Clearer labelling of low-alcohol and non-alcoholic drinks would ensure consumers are not misled when they buy drinks, a retailer has told RN.
The comment follows a call from MPs from the all-party parliamentary group on alcohol harm, alongside charities Alcohol Research UK and Club Soda, for clearer regulations on the labelling of low- and no-alcohol drinks.
A survey conducted by the charities said people ‘found it hard to make sense of terms such as “alcohol-free”, “low alcohol”, “de-alcoholised” and “non-alcoholic”’. It also suggested proper labelling would make it easier for those looking to reduce their alcohol intake to find suitable drinks.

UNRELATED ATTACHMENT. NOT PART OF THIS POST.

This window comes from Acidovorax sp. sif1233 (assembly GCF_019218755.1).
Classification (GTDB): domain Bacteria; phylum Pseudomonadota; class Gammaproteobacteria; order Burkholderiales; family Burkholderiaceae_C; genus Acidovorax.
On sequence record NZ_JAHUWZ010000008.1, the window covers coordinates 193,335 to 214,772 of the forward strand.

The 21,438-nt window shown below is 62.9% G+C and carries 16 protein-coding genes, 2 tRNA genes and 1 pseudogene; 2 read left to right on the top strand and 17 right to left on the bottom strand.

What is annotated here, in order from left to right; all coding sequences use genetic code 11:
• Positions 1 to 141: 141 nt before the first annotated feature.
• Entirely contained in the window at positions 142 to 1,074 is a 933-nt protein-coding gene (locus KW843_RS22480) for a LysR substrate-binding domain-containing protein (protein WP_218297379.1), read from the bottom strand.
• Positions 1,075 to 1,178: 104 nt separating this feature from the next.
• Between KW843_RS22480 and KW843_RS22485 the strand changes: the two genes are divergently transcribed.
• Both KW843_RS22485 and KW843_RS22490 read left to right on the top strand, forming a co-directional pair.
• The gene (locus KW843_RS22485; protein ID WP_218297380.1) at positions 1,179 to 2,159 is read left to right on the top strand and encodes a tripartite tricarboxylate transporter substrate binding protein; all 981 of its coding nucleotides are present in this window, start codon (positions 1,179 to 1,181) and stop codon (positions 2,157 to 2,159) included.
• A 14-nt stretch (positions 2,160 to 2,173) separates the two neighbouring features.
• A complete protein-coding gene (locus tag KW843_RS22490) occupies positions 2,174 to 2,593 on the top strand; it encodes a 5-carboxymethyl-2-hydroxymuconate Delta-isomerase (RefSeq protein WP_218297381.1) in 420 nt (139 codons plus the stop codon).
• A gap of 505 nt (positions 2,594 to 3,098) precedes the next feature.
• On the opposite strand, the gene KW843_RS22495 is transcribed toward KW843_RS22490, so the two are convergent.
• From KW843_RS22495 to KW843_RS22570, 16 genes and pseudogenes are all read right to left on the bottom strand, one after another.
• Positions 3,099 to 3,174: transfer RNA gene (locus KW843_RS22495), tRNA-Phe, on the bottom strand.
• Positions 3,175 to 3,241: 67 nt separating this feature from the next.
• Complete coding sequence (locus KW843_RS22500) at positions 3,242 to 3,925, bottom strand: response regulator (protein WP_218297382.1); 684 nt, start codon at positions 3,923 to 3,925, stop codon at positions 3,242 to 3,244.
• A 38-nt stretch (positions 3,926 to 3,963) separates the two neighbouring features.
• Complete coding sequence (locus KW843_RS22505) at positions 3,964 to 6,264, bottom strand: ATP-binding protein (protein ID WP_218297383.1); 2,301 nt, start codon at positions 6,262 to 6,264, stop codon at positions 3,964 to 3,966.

Peter Robinson, of Robinson Retail in Pembroke, said while consumers could turn a bottle over and read the label, if drinks are low enough in alcohol by volume (ABV) to be classed as alcohol-free, there should be a clear label on the front.
“Consumers sometimes buy alcohol-free drinks by mistake, so labelling would help them. At the same time, if having a bottle with a label showing what it contains makes it easier for people choosing to drink less alcohol, then I’m for it,” he said.
Laura Willoughby MBE, co-founder of Club Soda, has proposed all drinks with ABV of 0.5% and below should be called ‘alcohol-free’.